Prime Minister Stephen Harper has condemned the Ukrainian government for a crackdown on protestors that he says harkens back to the country's Soviet past.
The statements have placed Mr. Harper clearly on the side of pro-European protestors in the latest clashes.
Two months of protests have in the past week intensified to pitched battles with police, after the government of President Viktor Yanukovich passed sweeping anti-protest legislation.
Mr. Harper, speaking aboard a Canadian Forces Airbus as he returned from a week-long trip to the Middle East, said the government is concerned about the growing conflict and violence in the Ukraine.
"At the same time, we understand that this violence is occurring because the majority of the population is very worried by the steps taken by their government that very much remind them of their anti-democratic and Soviet past, and the government of Canada very much shares the concerns of the majority of the Ukrainian population," he said.
The Ukrainian protests were sparked when Mr. Yanukovich's government pulled out of a planned political partnership agreement in November and instead accepted a bailout from Vladimir Putin's Russia. That has triggered a sharp debate over whether the Ukraine's future lies with Europe, or Russia.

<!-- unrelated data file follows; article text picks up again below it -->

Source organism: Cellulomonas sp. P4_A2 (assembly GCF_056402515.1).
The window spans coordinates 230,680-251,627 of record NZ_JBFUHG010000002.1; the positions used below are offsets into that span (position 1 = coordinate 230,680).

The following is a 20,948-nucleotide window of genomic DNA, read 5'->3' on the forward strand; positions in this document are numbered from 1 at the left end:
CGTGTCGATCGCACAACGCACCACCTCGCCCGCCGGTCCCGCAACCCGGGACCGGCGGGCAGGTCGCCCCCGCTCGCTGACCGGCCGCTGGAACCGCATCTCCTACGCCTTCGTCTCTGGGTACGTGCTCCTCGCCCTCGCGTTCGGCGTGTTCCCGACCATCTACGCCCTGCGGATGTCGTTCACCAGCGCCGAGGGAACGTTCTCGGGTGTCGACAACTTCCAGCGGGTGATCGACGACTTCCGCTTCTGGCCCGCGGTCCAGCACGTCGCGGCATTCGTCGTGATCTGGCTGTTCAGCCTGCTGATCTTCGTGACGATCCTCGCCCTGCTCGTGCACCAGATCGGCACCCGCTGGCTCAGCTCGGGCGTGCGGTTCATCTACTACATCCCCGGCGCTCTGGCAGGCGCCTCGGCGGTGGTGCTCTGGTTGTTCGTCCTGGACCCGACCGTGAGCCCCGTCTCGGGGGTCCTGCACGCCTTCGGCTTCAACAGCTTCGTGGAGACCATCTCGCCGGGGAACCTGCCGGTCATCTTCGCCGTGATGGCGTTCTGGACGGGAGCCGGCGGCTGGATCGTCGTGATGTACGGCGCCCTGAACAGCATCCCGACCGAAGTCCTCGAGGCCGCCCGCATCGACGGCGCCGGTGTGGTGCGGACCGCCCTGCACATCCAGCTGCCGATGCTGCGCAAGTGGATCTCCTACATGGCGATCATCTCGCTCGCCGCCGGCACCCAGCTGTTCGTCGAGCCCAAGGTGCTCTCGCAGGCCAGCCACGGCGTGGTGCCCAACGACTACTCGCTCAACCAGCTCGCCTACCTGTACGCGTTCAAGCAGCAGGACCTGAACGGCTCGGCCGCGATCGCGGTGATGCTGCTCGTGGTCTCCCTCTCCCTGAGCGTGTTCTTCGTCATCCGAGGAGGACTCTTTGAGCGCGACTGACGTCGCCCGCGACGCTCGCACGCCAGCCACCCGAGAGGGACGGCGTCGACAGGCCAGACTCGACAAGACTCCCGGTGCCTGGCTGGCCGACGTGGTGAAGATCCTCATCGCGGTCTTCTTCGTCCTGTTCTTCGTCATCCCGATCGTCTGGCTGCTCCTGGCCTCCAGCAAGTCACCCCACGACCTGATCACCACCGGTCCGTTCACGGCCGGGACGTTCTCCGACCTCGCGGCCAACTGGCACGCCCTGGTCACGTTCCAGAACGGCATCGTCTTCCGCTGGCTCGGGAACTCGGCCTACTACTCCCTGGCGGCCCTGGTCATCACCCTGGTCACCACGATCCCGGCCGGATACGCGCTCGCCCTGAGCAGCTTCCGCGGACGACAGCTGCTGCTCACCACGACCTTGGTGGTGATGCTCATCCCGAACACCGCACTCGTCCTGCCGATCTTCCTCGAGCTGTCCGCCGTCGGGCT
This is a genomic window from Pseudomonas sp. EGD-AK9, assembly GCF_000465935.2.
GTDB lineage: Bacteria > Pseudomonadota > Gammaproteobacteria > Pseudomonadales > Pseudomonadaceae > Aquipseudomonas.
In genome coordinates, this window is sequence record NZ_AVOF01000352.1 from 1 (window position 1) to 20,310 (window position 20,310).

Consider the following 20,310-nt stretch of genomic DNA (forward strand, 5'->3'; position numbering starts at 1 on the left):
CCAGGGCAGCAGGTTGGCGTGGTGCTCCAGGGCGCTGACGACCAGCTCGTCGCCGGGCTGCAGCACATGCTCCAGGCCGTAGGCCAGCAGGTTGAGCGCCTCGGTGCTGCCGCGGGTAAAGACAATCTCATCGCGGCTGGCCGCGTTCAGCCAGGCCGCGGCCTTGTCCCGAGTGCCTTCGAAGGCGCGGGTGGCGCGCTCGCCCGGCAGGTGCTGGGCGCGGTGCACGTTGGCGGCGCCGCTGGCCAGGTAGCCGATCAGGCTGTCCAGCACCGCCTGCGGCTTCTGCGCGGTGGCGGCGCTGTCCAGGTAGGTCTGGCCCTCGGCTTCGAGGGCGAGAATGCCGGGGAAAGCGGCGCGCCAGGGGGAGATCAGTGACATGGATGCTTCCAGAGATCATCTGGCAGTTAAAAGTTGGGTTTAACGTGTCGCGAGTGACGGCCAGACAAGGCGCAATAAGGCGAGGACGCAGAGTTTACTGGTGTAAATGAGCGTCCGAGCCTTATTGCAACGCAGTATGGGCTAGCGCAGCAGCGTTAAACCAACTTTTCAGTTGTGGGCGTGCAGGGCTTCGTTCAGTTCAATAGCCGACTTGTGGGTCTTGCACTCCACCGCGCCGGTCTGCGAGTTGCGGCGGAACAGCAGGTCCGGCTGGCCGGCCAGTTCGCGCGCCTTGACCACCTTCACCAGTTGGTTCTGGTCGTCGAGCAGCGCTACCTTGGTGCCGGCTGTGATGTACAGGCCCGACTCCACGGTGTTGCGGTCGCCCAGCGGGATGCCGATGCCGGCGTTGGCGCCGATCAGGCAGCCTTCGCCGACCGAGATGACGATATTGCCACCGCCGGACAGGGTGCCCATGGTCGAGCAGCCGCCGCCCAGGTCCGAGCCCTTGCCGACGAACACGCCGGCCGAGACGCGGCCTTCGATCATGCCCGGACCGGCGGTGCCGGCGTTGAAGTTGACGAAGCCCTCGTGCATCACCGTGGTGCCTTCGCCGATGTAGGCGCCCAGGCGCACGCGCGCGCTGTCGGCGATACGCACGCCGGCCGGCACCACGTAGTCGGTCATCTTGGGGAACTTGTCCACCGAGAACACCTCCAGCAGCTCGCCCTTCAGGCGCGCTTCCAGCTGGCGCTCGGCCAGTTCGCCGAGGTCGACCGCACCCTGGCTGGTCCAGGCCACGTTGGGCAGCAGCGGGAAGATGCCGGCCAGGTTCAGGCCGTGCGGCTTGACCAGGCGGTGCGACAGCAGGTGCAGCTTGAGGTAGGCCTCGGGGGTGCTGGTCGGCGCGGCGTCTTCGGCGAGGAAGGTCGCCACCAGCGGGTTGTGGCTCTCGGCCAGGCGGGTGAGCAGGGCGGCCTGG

Mr. Harper said Canada will continue to work with allies to determine the appropriate response. The European Union has been meeting to consider a diplomatic response, while Russia has complained that western nations are meddling in Ukraine's internal affairs.
It's also a debate that has watchers in Canada, in a sizable Ukrainian-Canadian community, notably in Saskatchewan and in Toronto, many of whom follow the upheavals in Ukrainian politics closely.
Harper said two Conservative MPs, Ted Opitz and James Bezan, have asked for the House of Commons to hold an emergency debate after it returns to session on Monday.
The Commons just had a debate on the Ukrainian protests in December.